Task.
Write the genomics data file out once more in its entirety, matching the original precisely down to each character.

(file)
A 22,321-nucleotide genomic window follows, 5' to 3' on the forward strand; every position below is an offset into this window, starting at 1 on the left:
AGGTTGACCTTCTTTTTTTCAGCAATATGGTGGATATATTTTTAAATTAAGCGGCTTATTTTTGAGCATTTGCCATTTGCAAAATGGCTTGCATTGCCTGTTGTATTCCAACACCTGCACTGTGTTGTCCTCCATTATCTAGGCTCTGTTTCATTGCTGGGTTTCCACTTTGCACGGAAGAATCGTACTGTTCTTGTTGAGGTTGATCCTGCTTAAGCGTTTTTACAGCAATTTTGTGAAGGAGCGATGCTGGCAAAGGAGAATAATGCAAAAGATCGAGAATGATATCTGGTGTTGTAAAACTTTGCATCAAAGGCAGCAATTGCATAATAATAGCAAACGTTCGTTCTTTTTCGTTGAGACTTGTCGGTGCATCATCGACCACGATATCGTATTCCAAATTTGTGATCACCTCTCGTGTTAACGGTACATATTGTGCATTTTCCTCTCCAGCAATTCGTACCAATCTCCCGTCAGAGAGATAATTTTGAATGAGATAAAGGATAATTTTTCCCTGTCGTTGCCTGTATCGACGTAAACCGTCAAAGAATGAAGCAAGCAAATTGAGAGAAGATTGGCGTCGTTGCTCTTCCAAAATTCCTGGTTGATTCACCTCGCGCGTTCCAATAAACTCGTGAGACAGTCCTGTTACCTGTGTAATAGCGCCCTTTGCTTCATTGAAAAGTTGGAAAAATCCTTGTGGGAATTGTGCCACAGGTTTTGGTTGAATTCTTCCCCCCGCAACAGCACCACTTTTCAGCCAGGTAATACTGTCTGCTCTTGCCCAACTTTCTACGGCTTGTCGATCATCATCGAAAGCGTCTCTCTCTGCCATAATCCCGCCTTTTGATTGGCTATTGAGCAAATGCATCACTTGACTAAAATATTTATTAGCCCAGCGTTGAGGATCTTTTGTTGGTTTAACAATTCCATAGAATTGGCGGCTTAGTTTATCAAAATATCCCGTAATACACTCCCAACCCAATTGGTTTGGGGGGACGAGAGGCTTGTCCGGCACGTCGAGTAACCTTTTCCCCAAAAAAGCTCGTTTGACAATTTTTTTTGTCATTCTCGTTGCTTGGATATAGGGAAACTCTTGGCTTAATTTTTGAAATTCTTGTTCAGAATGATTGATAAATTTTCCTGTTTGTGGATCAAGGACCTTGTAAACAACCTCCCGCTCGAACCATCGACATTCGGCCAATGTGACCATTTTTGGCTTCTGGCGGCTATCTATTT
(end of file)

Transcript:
A 22,321-nucleotide genomic window follows, 5' to 3' on the forward strand; every position below is an offset into this window, starting at 1 on the left:
AGGTTGACCTTCTTTTTTTCAGCAATATGGTGGATATATTTTTAAATTAAGCGGCTTATTTTTGAGCATTTGCCATTTGCAAAATGGCTTGCATTGCCTGTTGTATTCCAACACCTGCACTGTGTTGTCCTCCATTATCTAGGCTCTGTTTCATTGCTGGGTTTCCACTTTGCACGGAAGAATCGTACTGTTCTTGTTGAGGTTGATCCTGCTTAAGCGTTTTTACAGCAATTTTGTGAAGGAGCGATGCTGGCAAAGGAGAATAATGCAAAAGATCGAGAATGATATCTGGTGTTGTAAAACTTTGCATCAAAGGCAGCAATTGCATAATAATAGCAAACGTTCGTTCTTTTTCGTTGAGACTTGTCGGTGCATCATCGACCACGATATCGTATTCCAAATTTGTGATCACCTCTCGTGTTAACGGTACATATTGTGCATTTTCCTCTCCAGCAATTCGTACCAATCTCCCGTCAGAGAGATAATTTTGAATGAGATAAAGGATAATTTTTCCCTGTCGTTGCCTGTATCGACGTAAACCGTCAAAGAATGAAGCAAGCAAATTGAGAGAAGATTGGCGTCGTTGCTCTTCCAAAATTCCTGGTTGATTCACCTCGCGCGTTCCAATAAACTCGTGAGACAGTCCTGTTACCTGTGTAATAGCGCCCTTTGCTTCATTGAAAAGTTGGAAAAATCCTTGTGGGAATTGTGCCACAGGTTTTGGTTGAATTCTTCCCCCCGCAACAGCACCACTTTTCAGCCAGGTAATACTGTCTGCTCTTGCCCAACTTTCTACGGCTTGTCGATCATCATCGAAAGCGTCTCTCTCTGCCATAATCCCGCCTTTTGATTGGCTATTGAGCAAATGCATCACTTGACTAAAATATTTATTAGCCCAGCGTTGAGGATCTTTTGTTGGTTTAACAATTCCATAGAATTGGCGGCTTAGTTTATCAAAATATCCCGTAATACACTCCCAACCCAATTGGTTTGGGGGGACGAGAGGCTTGTCCGGCACGTCGAGTAACCTTTTCCCCAAAAAAGCTCGTTTGACAATTTTTTTTGTCATTCTCGTTGCTTGGATATAGGGAAACTCTTGGCTTAATTTTTGAAATTCTTGTTCAGAATGATTGATAAATTTTCCTGTTTGTGGATCAAGGACCTTGTAAACAACCTCCCGCTCGAACCATCGACATTCGGCCAATGTGACCATTTTTGGCTTCTGGCGGCTATCTATTT